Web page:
Thursday. Talked Leola into letting me off from garden club meeting. We went to Bristow with Nora to close a deal on her home. 6:30 pm.
Aunt Nora (Comstock) Rainwater was moving to Van Buren from Bristow, Oklahoma.
Friday. Joe’s birthday. Took down curtains – sunned & aired bedding. Packed dresser drawers, etc. Bought groceries.
Joe McKim’s Birthday – March 2nd.
Saturday. Went with Nora to real estate office. Deal was closed. Spent the rest of the day packing.
Sunday. Nora and I went to her church in Bristow. Rev. Garrison, Minister. Graydon’s folk had dinner with us.
Monday. Finished Nora’s packing. Drove to Muskogee for lunch at Cleo’s. Then on home 4:30 pm.
Cleo was Nora Rainwater’s daughter. Cleo married Roy Lovett and they had two sons.
Tuesday. Susan, Etta, Blanch and I went to district CWF meeting at Ozark. Lovely meeting and lovely luncheon.
Wednesday. Cleaned bed rooms – washing clothes – and shopped for groceries with Nora and Maude. The day Nora bought her home in V.B. Rather she closed the deal.
Thursday. Drove out to Edith Parr’s to make plans for CWF (Christian Women's Fellowship) Tuesday. Worked over some rummage.
Friday. Took colored film to studio to be developed. 39 of them. Still making plans for Tuesday and for rummage sale on Saturday.
Saturday. Made ice box cookies to send to Jay. Shopped with Edith for CWF party on Tues.
Sunday. Went to S.S. and church A.M. To Grandma’s afternoon. Church in the evening. Ollie went to hospital. Chaplain Eisenlauer played the organ.
Monday. A cold winday day – Have my plum tree wrapped in a blanket. Made salad & sandwiches at church with Edith and Sally.
Tuesday. CWF business meeting and St. Patrick party. Hostesses – Edith Parr, Sally Moss, Etta Hayman and myself.
Friday. Gathered rummage and put things up ready for rummage Sale.
Saturday. Rummage Sale. Took in $100.00. The biggest sale we have had to date. This will cut down Kitchen debt.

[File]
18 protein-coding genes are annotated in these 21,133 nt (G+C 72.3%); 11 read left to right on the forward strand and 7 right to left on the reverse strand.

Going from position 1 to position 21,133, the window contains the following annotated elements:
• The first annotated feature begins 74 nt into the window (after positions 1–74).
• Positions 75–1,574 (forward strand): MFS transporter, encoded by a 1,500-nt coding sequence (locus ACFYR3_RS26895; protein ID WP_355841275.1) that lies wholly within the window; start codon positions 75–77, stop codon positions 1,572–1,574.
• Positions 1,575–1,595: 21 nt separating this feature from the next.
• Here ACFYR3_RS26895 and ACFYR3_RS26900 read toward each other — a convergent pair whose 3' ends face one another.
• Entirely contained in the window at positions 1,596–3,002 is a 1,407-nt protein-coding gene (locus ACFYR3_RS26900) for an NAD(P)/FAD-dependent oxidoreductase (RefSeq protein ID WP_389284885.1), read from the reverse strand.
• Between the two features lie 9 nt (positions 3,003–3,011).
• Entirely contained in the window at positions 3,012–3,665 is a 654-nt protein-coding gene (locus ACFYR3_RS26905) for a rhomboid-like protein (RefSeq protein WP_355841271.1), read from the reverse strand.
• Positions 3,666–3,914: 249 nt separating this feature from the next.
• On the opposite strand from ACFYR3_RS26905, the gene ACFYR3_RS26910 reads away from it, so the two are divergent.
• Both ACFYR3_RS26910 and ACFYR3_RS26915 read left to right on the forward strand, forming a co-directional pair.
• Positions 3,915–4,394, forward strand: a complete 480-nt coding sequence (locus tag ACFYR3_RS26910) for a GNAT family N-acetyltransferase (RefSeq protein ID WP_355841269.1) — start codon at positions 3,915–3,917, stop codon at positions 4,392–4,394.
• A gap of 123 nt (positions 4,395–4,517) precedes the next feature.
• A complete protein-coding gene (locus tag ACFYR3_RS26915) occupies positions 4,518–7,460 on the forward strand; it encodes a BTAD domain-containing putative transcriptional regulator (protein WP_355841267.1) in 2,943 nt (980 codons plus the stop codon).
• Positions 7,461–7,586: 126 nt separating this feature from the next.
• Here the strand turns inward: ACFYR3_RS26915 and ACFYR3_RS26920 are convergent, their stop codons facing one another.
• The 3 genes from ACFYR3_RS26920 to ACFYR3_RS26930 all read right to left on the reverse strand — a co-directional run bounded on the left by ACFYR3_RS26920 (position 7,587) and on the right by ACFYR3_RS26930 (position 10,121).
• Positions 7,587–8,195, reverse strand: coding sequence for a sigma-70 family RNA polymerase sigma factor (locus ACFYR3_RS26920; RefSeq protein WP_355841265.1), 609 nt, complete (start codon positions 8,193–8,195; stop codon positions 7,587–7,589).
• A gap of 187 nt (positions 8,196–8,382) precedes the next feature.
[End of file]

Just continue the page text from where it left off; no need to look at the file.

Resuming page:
Sunday. Sunday School & Church. Had Ira and Minnie to dinner. Went to Grandma’s in afternoon.
Monday. Put out big washing. Usual house work.
Tuesday. Made six calls with Grace and went to Circle #1 meeting at Mrs. Browns.
Wednesday. Made plans for Mens’ Fellowhsip. Grace and I made up menu.
Thursday. A.M. Grace and I bought food for Mens’ Fellowship. Had Methodist men. Served 81 plates. Loin roast. Best meat we ever served. Cleared $48.50.
Friday. Went to church to gather up and send out laundry. Brought leftover food to divide up.
Saturday. Bought a dozen pansy plants from Wilbur Laws and put them around the pecan tree.
Sunday. S.S. and Church. Then Ira and Minnie took us, Nora & Eula, Paul and Neva to dinner at Mrs. Taylor’s. P.M. we took Grace and Doc and drove to 43 district, then to McClure’s in river bottom. Nice farm home.
Just to review – Ira, Nora, & Paul were all Comstock in-laws, siblings of my grandfather. Minnie was my grandmother’s sister. Eula was Nora’s daughter, Neva was Paul’s wife. Grace & Doc Farmer were back door neighbors.
Monday. Cleaned all day. Washed the whole outside of house. Kenney and I did some yard work.
Tuesday. Worked some more at house cleaning. Also went to CWF luncheon and Missionary study.
Thursday. Cleaned living and dining rooms. Bought groceries with Nora and Maude. Also bought a pair of blond shoes at store.
Thursday. Baked banana bread for food sale. Put out washing.
Friday. Baked more banana bread. Made plans for food sale and for Grandma’s birthday party.
Saturday. Cleaned house & ironed. Made Grandma’s black slip. Went to Food Sale. Also had my hair done – Becky & Ike (son and wife) came at noon.
My grandma never stopped, did she? And it's all about her work - she was 69 years old in 1956. When the family first moved from Van Buren to Fayetteville (home of the University of Arkansas) about 1930, it had been for two reasons - the Comstock department store in Van Buren could not make enough money to support more than one family and my grandmother had plans that involved the University. With all their Crawford County cousins attending school in Fayetteville, she could take in boarders and they would also be near for their own five children to attend. They rented for several years - a succession of the biggest houses they could afford - and she did indeed take in boarders, up to about five young people in addition to the Comstock five. She charged them $1 a day for room and board (three meals). Not only did she cook for up to twelve people, but she baked brown bread and the youngest child, Ike, sold the loaves out of his wagon. By the time, 1956 rolled around with just two in the household, all of her days must have seemed like vacations.